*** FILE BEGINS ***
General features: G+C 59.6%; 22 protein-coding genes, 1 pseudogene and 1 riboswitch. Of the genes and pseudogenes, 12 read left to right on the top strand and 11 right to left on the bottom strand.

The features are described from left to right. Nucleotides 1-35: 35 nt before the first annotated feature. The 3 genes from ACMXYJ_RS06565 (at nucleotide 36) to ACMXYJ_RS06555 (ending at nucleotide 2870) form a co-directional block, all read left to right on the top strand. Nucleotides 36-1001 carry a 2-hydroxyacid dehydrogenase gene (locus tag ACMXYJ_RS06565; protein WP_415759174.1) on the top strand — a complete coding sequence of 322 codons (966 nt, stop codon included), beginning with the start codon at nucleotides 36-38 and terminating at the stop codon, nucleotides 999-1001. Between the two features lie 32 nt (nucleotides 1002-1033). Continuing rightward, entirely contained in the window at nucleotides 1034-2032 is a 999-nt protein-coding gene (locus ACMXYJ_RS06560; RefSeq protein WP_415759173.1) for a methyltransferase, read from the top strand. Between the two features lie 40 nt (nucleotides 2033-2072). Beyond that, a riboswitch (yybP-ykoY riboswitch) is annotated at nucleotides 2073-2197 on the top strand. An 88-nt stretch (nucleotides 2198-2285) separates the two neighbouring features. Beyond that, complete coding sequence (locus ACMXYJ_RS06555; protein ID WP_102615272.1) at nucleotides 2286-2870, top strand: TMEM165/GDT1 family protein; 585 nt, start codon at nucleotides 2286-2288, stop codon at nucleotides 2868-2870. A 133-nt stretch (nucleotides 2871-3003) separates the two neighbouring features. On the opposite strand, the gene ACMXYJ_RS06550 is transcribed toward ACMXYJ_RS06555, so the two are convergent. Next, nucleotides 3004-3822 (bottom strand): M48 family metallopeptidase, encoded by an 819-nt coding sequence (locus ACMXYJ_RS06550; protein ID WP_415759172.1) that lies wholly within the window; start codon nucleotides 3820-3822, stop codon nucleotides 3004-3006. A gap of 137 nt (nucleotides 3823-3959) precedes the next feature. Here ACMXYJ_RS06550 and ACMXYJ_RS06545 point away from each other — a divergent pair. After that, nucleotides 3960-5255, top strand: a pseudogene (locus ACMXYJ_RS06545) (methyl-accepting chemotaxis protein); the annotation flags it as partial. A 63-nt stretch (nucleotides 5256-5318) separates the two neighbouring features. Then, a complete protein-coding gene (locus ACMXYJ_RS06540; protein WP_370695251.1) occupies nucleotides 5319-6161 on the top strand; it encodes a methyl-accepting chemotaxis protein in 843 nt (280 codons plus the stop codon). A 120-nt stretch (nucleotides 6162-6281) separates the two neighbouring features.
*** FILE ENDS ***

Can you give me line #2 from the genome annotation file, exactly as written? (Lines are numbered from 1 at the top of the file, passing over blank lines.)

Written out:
The features are described from left to right. Nucleotides 1-35: 35 nt before the first annotated feature. The 3 genes from ACMXYJ_RS06565 (at nucleotide 36) to ACMXYJ_RS06555 (ending at nucleotide 2870) form a co-directional block, all read left to right on the top strand. Nucleotides 36-1001 carry a 2-hydroxyacid dehydrogenase gene (locus tag ACMXYJ_RS06565; protein WP_415759174.1) on the top strand — a complete coding sequence of 322 codons (966 nt, stop codon included), beginning with the start codon at nucleotides 36-38 and terminating at the stop codon, nucleotides 999-1001. Between the two features lie 32 nt (nucleotides 1002-1033). Continuing rightward, entirely contained in the window at nucleotides 1034-2032 is a 999-nt protein-coding gene (locus ACMXYJ_RS06560; RefSeq protein WP_415759173.1) for a methyltransferase, read from the top strand. Between the two features lie 40 nt (nucleotides 2033-2072). Beyond that, a riboswitch (yybP-ykoY riboswitch) is annotated at nucleotides 2073-2197 on the top strand. An 88-nt stretch (nucleotides 2198-2285) separates the two neighbouring features. Beyond that, complete coding sequence (locus ACMXYJ_RS06555; protein ID WP_102615272.1) at nucleotides 2286-2870, top strand: TMEM165/GDT1 family protein; 585 nt, start codon at nucleotides 2286-2288, stop codon at nucleotides 2868-2870. A 133-nt stretch (nucleotides 2871-3003) separates the two neighbouring features. On the opposite strand, the gene ACMXYJ_RS06550 is transcribed toward ACMXYJ_RS06555, so the two are convergent. Next, nucleotides 3004-3822 (bottom strand): M48 family metallopeptidase, encoded by an 819-nt coding sequence (locus ACMXYJ_RS06550; protein ID WP_415759172.1) that lies wholly within the window; start codon nucleotides 3820-3822, stop codon nucleotides 3004-3006. A gap of 137 nt (nucleotides 3823-3959) precedes the next feature. Here ACMXYJ_RS06550 and ACMXYJ_RS06545 point away from each other — a divergent pair. After that, nucleotides 3960-5255, top strand: a pseudogene (locus ACMXYJ_RS06545) (methyl-accepting chemotaxis protein); the annotation flags it as partial. A 63-nt stretch (nucleotides 5256-5318) separates the two neighbouring features. Then, a complete protein-coding gene (locus ACMXYJ_RS06540; protein WP_370695251.1) occupies nucleotides 5319-6161 on the top strand; it encodes a methyl-accepting chemotaxis protein in 843 nt (280 codons plus the stop codon). A 120-nt stretch (nucleotides 6162-6281) separates the two neighbouring features.